Out in the wheel world

6th June 1997 at 01:00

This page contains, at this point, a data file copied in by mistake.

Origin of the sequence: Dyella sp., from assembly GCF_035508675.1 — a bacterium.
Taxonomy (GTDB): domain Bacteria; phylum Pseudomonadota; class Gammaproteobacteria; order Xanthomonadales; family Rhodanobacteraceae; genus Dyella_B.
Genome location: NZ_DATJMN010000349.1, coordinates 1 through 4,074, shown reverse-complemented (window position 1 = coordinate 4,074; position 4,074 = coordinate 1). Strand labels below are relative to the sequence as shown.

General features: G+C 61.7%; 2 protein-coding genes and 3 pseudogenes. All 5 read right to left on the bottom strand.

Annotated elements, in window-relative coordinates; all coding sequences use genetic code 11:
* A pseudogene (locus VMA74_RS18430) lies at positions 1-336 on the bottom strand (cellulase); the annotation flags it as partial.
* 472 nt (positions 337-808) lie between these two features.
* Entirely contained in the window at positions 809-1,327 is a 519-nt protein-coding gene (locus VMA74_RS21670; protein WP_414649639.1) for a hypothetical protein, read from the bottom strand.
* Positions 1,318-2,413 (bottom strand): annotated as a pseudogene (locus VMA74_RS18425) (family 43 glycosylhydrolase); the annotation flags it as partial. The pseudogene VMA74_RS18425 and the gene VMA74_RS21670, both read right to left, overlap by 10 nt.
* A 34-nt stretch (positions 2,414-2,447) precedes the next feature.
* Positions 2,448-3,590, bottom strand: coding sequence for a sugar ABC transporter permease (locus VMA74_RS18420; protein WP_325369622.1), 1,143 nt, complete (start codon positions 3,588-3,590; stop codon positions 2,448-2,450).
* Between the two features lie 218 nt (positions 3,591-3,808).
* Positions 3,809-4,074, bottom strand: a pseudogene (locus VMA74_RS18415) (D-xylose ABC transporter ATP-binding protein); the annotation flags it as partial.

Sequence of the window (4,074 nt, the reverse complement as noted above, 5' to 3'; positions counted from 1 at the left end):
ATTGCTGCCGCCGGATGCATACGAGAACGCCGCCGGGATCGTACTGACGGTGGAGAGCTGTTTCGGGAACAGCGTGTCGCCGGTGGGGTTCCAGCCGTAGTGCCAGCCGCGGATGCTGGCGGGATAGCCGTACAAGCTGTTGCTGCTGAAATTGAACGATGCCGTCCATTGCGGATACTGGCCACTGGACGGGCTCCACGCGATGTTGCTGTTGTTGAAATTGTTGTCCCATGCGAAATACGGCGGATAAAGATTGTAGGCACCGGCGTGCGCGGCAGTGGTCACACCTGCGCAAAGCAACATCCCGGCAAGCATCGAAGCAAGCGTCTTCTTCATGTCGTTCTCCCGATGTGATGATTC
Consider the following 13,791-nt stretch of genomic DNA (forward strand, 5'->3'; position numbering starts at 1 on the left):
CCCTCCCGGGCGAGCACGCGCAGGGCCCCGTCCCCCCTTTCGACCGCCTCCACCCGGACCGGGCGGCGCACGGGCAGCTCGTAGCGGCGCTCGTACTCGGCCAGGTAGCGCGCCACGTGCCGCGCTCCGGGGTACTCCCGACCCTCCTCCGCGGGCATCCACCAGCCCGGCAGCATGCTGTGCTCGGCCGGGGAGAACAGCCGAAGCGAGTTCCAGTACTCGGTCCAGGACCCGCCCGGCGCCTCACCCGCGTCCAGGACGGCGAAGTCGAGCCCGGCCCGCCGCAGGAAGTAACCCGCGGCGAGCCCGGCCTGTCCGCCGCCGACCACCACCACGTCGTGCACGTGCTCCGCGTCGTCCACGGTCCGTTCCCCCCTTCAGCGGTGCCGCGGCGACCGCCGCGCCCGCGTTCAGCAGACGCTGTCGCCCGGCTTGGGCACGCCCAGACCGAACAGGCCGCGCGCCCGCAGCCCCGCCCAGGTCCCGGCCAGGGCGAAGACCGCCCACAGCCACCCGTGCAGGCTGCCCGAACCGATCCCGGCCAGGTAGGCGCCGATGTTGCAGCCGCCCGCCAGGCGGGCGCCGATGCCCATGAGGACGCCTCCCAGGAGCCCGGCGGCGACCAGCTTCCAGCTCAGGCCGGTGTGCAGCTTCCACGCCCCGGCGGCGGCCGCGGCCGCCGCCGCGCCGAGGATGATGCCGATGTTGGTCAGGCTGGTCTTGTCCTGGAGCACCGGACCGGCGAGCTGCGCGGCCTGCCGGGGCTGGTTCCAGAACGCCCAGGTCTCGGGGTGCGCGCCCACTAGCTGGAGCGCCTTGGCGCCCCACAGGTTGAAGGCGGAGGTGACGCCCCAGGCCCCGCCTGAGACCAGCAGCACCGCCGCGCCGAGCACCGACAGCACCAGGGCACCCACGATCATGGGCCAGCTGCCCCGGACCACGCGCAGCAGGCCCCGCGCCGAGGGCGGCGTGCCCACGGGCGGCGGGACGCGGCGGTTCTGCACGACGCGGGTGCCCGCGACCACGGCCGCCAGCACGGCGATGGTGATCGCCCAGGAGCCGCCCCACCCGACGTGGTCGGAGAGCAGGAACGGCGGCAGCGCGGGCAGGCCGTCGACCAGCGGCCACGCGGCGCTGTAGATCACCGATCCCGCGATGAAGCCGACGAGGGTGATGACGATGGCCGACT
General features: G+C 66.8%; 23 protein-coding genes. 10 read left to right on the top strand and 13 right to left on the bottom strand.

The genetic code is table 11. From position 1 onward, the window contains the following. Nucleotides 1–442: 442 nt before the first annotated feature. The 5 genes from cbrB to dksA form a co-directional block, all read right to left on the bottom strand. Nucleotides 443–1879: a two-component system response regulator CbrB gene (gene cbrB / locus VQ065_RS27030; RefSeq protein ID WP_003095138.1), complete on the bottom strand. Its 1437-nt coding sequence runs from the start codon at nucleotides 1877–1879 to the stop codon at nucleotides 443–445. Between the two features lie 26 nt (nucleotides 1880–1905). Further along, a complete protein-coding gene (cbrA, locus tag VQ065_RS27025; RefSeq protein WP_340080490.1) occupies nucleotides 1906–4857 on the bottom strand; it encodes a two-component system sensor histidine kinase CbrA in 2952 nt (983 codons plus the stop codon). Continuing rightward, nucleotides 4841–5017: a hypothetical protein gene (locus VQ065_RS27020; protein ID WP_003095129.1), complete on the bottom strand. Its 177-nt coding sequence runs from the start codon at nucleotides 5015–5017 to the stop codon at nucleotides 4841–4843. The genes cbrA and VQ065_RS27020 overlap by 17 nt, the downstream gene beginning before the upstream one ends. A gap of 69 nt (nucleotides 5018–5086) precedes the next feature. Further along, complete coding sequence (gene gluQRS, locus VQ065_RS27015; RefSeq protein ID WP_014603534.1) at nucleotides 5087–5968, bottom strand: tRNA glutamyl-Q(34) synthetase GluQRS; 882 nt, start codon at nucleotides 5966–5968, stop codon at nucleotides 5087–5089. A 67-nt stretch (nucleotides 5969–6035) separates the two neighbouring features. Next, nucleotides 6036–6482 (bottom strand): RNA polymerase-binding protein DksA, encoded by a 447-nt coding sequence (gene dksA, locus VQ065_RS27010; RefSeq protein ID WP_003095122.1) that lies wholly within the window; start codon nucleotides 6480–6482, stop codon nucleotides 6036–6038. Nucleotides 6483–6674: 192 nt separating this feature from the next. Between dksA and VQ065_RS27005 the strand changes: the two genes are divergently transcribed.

Mountain bikes are to cycling what the four-wheel drive is to driving: + rugged-looking beasts that rarely get off the streets of suburbia and on to the+ hills for which they were designed. Yet the great outdoors is where they are + most at home. Most children (and adults) have at some stage taken their + standard bikes off-road, and discovered that bits fall off them and snap, tyres+ get punctures, gears never change properly, and when they do work there aren't+ enough of them.With a modern mountain bike such calamities are history. The + frames and components are designed to take everything that you can throw at + them - within reason; the heavy-duty tyres take rocks and thorns in their + stride; and there are up to 24 gears, all of which can be smoothly engaged. + Once on trails, or bridleways, it is easy to see why this is the + fastest-growing sport in Britain. The saddle of a bike is a far better vantage + point from which to explore the countryside than a car, and you see much more + than you would walking. On top of this, it's great exercise: a day of off-road + cycling will have everyone sound asleep at night as soon as their heads hit the+ pillow. But perhaps the best bit of all is that after every lung-bursting + climb comes the thrill of bouncing downhill. In spite of this, there are still + relatively few mountain bikes in their "natural" environment. Huw Williams, + deputy editor of Mountain Biker International magazine, feels that part of the + problem is access. "There are a limited number of places where people can ride+ legally in this country," he says, "especially once they're in popular + recreational areas such as the national parks, and I think this plays a part in+ discouraging people." (See box.)Which is rather a shame when you consider how + much fun real off-roading can be. I used to lead guided mountain bike rides + around the coast of South West Wales which would attract all ages (the youngest+ were nine and 10, the oldest in their sixties), and while some were initially + apprehensive, by the end of the day most of them were born-again + bike-riders.Admittedly south-west Wales is not renowned for its mountains, but+ even small hills can be challenging, and it is here that the inexperienced + need particular help. Children, for example, will attack a hill until they get + the better of it, or vice versa. It is only older children, usually boys, who + have reservations about getting off and pushing. If you are accompanyi ng a + group, or even your family, the best way to deal with hilly rides is to go at + the pace of the slowest rider and, if they get off and push, do the same + yourself. In this way, fitness need not be a problem, and if you start to ride + regularly you'll soon find yourself riding up hills that would once have meant + a long slog on foot.Access is one of the most contentious issues surrounding + the sport, with everyone from ramblers and horse riders to farmers and + environmentalists wailing about the impact of mountain bikes on the + countryside. However, if you are riding on a legally accessible trail, you have+ just as much right to be there as they do. The main thing, as with all outdoor+ sports, is to show consideration for others: don't tear up behind walkers and + riders; warn them of your approach and ride past slowly. As for erosion, try + not to skid unnecessarily on wet grass and soil, although independent research + has shown that mountain bikes cause no more erosion than walkers' boots and a + good deal less than horses' hooves.If you pass through gates, always close or + fasten them behind you. Don't disturb livestock, and make sure you always know + where you're going, so you don't end up riding through a field of crops after + making a wrong turn.Mark your route on a map before you set out (and know how + to read it!) so it's easy to follow on the trail.Everyone falls off at some + point - a rock, pot-hole or tree root will catch you out eventually - so the + golden rule is to wear a helmet. Always. It's also useful to carry a basic + first-aid kit, and, as Huw Williams advises, "don't stray too far out into the + wilds, just in case you do have an accident". Many of the more experienced + riders who go up into the mountains of Scotland and the Lake District even take+ mobile phones in case they come to grief in a remote area. Teachers might + agree that this would be a good occasion to have one.

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